Etymology
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delict (n.)

"a transgression or offense," in civil law, a misdemeanor, 1520s, from Latin delictum "fault, offense, crime," neuter singular of past participle of delinquere "to fail; be wanting, fall short; offend," from de- "completely" (see de-) + linquere "to leave" (from PIE root *leikw- "to leave"). Related: Delictable "criminal, wicked," early 15c. Phrase in flagrant delict translates Latin in flagrante delicto.

Delicts are commonly understood as slighter offenses which do not immediately affect the public peace, but which imply an obligation on the part of the offender to make an atonement to the public by suffering punishment, and also to make reparation for the injury committed The term delinquency has the same signification. [Century Dictionary]
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corpus delicti 

1832, Latin, literally "body of the offense;" not "the murder victim's body," but the basic elements that make up a crime, which in the case of a murder includes the body of the victim. For first element, see corpus. With delictum "a fault, offense, crime, transgression," etymologically "a falling short" of the standard of law, neuter singular of past participle of delinquere "to fail; be wanting, fall short; offend" (see delinquent).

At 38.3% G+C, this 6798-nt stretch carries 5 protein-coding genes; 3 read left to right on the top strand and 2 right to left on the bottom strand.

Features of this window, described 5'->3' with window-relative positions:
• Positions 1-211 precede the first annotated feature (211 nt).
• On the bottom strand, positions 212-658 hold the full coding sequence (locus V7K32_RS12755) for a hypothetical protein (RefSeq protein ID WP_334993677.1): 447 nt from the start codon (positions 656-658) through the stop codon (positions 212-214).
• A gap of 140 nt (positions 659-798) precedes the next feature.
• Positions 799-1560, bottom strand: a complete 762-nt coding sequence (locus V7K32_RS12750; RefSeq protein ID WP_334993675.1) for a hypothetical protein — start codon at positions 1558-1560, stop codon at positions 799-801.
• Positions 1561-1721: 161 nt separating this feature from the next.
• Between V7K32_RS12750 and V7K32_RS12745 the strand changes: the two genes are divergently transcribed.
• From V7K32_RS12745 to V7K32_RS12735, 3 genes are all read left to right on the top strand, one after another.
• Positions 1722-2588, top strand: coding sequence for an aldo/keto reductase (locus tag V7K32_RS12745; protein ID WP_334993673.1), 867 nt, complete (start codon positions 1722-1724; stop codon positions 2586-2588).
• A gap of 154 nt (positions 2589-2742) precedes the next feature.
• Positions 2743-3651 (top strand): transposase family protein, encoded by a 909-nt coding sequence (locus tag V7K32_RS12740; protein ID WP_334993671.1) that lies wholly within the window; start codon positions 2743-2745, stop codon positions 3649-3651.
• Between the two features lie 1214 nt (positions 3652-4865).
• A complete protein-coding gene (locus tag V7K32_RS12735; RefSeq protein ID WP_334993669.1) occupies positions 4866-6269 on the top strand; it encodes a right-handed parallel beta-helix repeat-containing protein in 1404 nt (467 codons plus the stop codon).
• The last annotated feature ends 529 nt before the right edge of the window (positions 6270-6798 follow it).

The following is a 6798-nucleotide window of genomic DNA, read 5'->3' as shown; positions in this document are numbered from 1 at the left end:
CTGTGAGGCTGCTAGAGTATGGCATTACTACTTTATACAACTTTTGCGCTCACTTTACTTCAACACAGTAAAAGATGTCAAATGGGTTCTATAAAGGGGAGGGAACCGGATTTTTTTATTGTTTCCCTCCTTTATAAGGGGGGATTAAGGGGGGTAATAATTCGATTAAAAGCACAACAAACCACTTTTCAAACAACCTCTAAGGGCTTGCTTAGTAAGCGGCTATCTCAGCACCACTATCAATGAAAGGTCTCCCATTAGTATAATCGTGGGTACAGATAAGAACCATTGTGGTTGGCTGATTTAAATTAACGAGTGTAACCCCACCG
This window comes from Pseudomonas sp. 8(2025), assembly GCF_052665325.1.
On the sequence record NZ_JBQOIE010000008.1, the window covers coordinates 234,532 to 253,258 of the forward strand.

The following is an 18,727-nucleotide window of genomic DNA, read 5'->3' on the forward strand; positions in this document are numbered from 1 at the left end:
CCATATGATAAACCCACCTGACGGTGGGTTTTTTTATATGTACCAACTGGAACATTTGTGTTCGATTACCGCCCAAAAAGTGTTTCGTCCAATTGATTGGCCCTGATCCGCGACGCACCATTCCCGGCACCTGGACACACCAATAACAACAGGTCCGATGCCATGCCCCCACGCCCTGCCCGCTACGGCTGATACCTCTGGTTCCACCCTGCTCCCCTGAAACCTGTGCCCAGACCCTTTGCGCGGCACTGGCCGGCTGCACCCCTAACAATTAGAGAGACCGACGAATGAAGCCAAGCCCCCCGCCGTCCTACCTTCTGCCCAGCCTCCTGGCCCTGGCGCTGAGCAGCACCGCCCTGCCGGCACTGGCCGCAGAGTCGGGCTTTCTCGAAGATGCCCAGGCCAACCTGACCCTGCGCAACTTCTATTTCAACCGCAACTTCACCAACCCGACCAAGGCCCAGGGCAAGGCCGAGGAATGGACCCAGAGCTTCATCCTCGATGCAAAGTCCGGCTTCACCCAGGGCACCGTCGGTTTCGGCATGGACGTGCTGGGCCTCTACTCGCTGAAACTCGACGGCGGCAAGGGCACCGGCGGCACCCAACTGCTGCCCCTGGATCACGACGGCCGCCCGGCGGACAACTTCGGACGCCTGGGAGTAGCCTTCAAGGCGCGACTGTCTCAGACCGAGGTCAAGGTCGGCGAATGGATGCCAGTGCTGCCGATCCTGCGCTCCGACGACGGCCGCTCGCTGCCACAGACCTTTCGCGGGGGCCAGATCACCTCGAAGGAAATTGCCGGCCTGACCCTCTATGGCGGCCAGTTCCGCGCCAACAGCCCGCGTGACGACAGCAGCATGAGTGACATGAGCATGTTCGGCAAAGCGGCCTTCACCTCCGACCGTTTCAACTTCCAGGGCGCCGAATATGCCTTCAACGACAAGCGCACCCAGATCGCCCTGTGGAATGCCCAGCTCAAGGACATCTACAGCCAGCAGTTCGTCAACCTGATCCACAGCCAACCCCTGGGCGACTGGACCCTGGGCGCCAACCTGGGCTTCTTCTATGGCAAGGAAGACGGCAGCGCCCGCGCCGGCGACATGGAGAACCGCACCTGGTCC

Thus, a man who is proved to have clandestinely buried a dead body, no matter how suspicious the circumstances, cannot thereby be convicted of murder, without proof of the corpus delicti--that is, the fact that death was feloniously produced by him. [Century Dictionary]
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